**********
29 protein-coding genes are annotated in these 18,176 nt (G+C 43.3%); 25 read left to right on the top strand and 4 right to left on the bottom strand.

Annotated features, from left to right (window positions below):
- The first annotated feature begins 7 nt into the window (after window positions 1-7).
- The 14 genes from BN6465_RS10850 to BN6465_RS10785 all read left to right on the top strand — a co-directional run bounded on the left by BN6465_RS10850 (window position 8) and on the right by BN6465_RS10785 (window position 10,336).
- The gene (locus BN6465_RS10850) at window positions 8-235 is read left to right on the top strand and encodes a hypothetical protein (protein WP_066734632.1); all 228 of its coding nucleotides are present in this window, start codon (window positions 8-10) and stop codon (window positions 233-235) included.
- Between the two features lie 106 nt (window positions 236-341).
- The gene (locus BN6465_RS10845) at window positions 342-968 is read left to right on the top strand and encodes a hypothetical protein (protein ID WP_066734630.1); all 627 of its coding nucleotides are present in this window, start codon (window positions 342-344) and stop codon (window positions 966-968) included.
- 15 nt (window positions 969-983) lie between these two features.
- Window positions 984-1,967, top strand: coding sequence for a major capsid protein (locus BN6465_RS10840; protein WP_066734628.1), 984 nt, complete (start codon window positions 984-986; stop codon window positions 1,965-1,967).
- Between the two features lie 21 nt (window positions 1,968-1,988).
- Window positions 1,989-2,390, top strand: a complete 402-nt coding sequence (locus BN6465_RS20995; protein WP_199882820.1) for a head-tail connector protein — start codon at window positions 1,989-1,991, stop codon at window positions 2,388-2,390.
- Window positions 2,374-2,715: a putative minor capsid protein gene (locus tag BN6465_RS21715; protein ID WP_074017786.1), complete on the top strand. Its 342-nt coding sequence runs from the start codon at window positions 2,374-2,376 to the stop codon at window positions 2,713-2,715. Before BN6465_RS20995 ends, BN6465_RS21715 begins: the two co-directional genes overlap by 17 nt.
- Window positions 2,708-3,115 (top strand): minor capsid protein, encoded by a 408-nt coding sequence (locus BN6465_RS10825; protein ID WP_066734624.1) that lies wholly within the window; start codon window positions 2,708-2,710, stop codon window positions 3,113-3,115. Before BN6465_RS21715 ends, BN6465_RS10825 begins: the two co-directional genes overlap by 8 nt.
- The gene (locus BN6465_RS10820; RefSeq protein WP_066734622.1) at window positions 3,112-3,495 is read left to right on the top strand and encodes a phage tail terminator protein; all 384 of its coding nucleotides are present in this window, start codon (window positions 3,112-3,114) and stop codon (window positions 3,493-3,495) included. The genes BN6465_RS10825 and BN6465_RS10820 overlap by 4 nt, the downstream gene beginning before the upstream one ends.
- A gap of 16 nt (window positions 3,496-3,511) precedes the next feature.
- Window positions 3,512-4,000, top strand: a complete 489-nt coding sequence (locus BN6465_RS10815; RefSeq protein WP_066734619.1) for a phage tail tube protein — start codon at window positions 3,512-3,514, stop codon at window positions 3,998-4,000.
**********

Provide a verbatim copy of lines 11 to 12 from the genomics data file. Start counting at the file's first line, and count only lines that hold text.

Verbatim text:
- Window positions 1,989-2,390, top strand: a complete 402-nt coding sequence (locus BN6465_RS20995; protein WP_199882820.1) for a head-tail connector protein — start codon at window positions 1,989-1,991, stop codon at window positions 2,388-2,390.
- Window positions 2,374-2,715: a putative minor capsid protein gene (locus tag BN6465_RS21715; protein ID WP_074017786.1), complete on the top strand. Its 342-nt coding sequence runs from the start codon at window positions 2,374-2,376 to the stop codon at window positions 2,713-2,715. Before BN6465_RS20995 ends, BN6465_RS21715 begins: the two co-directional genes overlap by 17 nt.